In FIG. 7B, however, it is assumed that the highest density pixel on an image line being printed has a gray level of only one-half DMAX, i.e. D128. In this case, the motor controller functions to accelerate the print drum immediately after a pixel density of D128 has been printed, i.e., after a print time of TMAX /2. As shown, the motor speed increases to a certain maximum and then decreases to the nominal printing speed. This increase in speed is achieved by loading new control words into the programmable counter and pulse generator, in accordance with a desired accelerate/decelerate routine, which determines the rate at which the print drum (and media) arrive at the start of the next image line. Note, by virtue of this accelerate/decelerate routine, the line time TL to print D128 is somewhat shorter than TMAX ; in this manner a certain savings is realized in print time. Also shown in FIG. 7B is that the accelerate/decelerate routine is achieved by a suitable increase/decrease in the pulse frequency applied to the stepper motor by the motor controller. A similar motor velocity profile is shown in FIG. 7C where the maximum pixel density on a line being printed is D50. As is apparent, a greater savings in print time is realized as the maximum pixel density being printed decreases in value.
As noted earlier, an asynchronous motor controller, similarly configured to that shown in FIG. 5, can be used to drive the donor web take-up spool, via drive motor M1, at a rate sufficient to accumulate donor web at the rate at which it is payed-out of the print zone (i.e. at the peripheral speed of the print drum). Alternatively, means can be provided for sensing slack produced in the donor web (between the print zone and the take-up spool) as produced by the accelerate/decelerate routine and for selectively varying the speed of the take-up spool to take-up such slack.
From the foregoing it will be appreciated that the thermal printer described above is significantly faster in producing prints than those prior-art printers having a fixed velocity print drum. The thermal printer disclosed herein is particularly advantageous in rapidly providing color prints of relatively low color saturation (i.e. low density).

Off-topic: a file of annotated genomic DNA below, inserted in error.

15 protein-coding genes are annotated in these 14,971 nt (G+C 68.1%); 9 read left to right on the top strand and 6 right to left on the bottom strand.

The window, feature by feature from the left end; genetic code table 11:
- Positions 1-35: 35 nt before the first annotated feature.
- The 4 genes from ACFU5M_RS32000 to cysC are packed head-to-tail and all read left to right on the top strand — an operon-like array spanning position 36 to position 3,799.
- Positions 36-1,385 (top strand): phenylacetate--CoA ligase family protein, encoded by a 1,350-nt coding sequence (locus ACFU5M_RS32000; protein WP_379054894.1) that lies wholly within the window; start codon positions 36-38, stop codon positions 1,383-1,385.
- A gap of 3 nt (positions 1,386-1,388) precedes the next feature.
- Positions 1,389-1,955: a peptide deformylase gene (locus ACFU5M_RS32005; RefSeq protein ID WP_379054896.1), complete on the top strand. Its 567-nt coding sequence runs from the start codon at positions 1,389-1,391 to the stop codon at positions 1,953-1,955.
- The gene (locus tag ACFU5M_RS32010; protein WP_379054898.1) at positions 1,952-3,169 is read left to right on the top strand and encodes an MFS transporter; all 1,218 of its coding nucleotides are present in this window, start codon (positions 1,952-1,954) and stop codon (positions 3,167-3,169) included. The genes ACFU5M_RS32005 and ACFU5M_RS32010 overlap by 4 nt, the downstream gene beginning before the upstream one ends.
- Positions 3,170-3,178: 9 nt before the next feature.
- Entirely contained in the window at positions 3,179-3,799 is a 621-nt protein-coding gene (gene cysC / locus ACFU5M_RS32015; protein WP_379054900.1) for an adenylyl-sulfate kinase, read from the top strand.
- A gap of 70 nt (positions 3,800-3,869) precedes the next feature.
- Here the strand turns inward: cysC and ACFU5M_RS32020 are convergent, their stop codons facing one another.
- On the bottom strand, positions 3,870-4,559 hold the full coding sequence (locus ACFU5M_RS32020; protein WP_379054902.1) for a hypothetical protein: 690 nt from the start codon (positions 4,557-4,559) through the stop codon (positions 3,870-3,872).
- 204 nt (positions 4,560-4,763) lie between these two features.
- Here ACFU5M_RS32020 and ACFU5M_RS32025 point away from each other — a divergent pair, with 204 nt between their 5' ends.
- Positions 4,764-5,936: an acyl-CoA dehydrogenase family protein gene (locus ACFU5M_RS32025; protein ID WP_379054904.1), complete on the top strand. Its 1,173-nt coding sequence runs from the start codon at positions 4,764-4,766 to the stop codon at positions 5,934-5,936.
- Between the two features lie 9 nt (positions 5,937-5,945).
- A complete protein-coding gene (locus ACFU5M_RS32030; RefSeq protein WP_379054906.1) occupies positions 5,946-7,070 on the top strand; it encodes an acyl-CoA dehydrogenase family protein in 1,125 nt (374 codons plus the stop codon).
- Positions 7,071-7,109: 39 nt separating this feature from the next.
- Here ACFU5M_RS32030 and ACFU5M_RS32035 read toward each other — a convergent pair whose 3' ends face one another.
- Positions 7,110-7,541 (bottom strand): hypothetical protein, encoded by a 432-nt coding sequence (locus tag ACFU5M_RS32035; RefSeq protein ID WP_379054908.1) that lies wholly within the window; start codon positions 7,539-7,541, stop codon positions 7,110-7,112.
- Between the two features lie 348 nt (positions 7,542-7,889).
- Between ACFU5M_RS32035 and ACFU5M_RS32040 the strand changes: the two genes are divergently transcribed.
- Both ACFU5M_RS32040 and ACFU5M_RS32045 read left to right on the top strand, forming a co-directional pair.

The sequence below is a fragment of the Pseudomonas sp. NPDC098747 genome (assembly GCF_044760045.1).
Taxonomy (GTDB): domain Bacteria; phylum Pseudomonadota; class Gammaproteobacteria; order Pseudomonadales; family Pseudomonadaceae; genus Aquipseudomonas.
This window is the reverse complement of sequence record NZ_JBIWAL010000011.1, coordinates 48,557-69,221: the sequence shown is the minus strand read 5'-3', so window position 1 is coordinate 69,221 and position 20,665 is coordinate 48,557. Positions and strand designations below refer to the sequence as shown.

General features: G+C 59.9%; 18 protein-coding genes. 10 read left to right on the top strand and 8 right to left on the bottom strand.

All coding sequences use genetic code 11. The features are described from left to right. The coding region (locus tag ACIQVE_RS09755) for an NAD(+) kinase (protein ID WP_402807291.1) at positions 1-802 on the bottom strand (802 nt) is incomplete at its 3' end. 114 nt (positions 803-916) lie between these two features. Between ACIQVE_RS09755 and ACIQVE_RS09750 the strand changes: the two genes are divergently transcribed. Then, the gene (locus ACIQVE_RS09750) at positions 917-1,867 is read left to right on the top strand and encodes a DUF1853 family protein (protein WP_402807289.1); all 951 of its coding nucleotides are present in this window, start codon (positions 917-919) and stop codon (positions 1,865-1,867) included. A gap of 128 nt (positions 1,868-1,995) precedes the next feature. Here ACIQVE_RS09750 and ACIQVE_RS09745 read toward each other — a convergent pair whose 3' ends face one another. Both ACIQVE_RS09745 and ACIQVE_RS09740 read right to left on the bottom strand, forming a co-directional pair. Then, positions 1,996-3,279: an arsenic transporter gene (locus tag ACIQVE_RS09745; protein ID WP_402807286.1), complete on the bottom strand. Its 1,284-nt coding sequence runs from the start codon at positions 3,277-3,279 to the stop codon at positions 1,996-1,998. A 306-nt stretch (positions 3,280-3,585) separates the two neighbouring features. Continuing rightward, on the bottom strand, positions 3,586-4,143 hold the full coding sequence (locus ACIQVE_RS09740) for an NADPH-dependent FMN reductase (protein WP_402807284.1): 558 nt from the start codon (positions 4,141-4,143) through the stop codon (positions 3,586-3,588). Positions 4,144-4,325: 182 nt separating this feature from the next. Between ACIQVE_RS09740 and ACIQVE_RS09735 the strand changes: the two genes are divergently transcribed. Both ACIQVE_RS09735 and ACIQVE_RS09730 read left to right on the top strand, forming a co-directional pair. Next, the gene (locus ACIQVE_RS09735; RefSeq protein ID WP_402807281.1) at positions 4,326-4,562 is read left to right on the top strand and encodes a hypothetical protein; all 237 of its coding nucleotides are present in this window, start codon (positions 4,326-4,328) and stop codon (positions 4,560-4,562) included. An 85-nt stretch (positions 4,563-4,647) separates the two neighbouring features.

The invention has been described in detail with particular reference to certain preferred embodiments thereof, but it will be understood that variations and modifications can be effected within the spirit and scope of the invention. For example, it is known, in some printers, to energize the printing elements during first and second halves of the time interval allotted to print an image line to more uniformly distribute heat during such interval. See, for example, the disclosure of the commonly assigned U.S. Pat. No. 4,745,413, such disclosure being incorporated herein by reference. In such a printer, the print head is loaded with two sets of data for each image line, and two sub-lines of image data are printed in the line image time interval. In such printers, the invention herein is useful to rapidly locate the print head at the start of the succeeding sub-line, as soon as the preceding sub-line has been printed. Thus, in the following claims, "sub-lines" can be substituted for "line" without departing from the intended scope of the claim.
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|U.S. Classification||347/172, 400/583.4, 346/134, 346/138, 346/136|
|International Classification||H04N1/17, B41J35/18|
|Cooperative Classification||B41J35/18, H04N1/17|
|European Classification||H04N1/17, B41J35/18|
|Jun 4, 1990||AS||Assignment|
Owner name: EASTMAN KODAK COMPANY, A NJ CORP., NEW YORK
Free format text: ASSIGNMENT OF ASSIGNORS INTEREST.;ASSIGNORS:LUDDEN, CHRISTOPHER A.;JOHNSON, DAVID A.;REEL/FRAME:005322/0382
Effective date: 19900523
|Jun 13, 1994||FPAY||Fee payment|
Year of fee payment: 4
|Jul 30, 1998||FPAY||Fee payment|
Year of fee payment: 8
|Jul 11, 2002||FPAY||Fee payment|
Year of fee payment: 12